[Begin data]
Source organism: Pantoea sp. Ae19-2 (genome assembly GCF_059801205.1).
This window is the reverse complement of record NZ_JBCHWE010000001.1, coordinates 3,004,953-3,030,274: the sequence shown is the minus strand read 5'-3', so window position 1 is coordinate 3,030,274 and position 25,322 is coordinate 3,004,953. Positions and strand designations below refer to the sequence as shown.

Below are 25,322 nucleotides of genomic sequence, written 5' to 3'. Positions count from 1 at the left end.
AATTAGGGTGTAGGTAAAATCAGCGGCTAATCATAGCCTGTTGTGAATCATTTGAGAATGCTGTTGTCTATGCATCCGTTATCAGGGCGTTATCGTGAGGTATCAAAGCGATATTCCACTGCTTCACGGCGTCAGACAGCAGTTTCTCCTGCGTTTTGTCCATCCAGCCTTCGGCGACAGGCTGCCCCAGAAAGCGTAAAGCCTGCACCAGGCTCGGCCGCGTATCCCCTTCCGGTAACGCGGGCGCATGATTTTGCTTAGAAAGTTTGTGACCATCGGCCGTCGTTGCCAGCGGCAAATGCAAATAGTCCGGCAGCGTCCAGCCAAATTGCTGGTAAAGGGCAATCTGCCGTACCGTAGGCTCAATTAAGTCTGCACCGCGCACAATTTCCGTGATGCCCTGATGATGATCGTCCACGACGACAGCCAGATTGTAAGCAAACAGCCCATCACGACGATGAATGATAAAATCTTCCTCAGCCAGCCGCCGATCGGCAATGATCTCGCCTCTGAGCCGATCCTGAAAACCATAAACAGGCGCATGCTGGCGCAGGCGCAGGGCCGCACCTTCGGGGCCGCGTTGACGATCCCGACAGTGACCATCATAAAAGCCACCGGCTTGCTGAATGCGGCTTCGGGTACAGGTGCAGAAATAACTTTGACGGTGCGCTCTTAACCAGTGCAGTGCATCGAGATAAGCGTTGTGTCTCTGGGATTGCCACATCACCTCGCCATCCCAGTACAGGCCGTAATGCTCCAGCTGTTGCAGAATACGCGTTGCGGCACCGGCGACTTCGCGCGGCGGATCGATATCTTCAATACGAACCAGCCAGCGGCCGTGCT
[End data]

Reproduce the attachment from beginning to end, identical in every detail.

Source organism: Pantoea sp. Ae19-2 (genome assembly GCF_059801205.1).
This window is the reverse complement of record NZ_JBCHWE010000001.1, coordinates 3,004,953-3,030,274: the sequence shown is the minus strand read 5'-3', so window position 1 is coordinate 3,030,274 and position 25,322 is coordinate 3,004,953. Positions and strand designations below refer to the sequence as shown.

Below are 25,322 nucleotides of genomic sequence, written 5' to 3'. Positions count from 1 at the left end.
AATTAGGGTGTAGGTAAAATCAGCGGCTAATCATAGCCTGTTGTGAATCATTTGAGAATGCTGTTGTCTATGCATCCGTTATCAGGGCGTTATCGTGAGGTATCAAAGCGATATTCCACTGCTTCACGGCGTCAGACAGCAGTTTCTCCTGCGTTTTGTCCATCCAGCCTTCGGCGACAGGCTGCCCCAGAAAGCGTAAAGCCTGCACCAGGCTCGGCCGCGTATCCCCTTCCGGTAACGCGGGCGCATGATTTTGCTTAGAAAGTTTGTGACCATCGGCCGTCGTTGCCAGCGGCAAATGCAAATAGTCCGGCAGCGTCCAGCCAAATTGCTGGTAAAGGGCAATCTGCCGTACCGTAGGCTCAATTAAGTCTGCACCGCGCACAATTTCCGTGATGCCCTGATGATGATCGTCCACGACGACAGCCAGATTGTAAGCAAACAGCCCATCACGACGATGAATGATAAAATCTTCCTCAGCCAGCCGCCGATCGGCAATGATCTCGCCTCTGAGCCGATCCTGAAAACCATAAACAGGCGCATGCTGGCGCAGGCGCAGGGCCGCACCTTCGGGGCCGCGTTGACGATCCCGACAGTGACCATCATAAAAGCCACCGGCTTGCTGAATGCGGCTTCGGGTACAGGTGCAGAAATAACTTTGACGGTGCGCTCTTAACCAGTGCAGTGCATCGAGATAAGCGTTGTGTCTCTGGGATTGCCACATCACCTCGCCATCCCAGTACAGGCCGTAATGCTCCAGCTGTTGCAGAATACGCGTTGCGGCACCGGCGACTTCGCGCGGCGGATCGATATCTTCAATACGAACCAGCCAGCGGCCGTGCT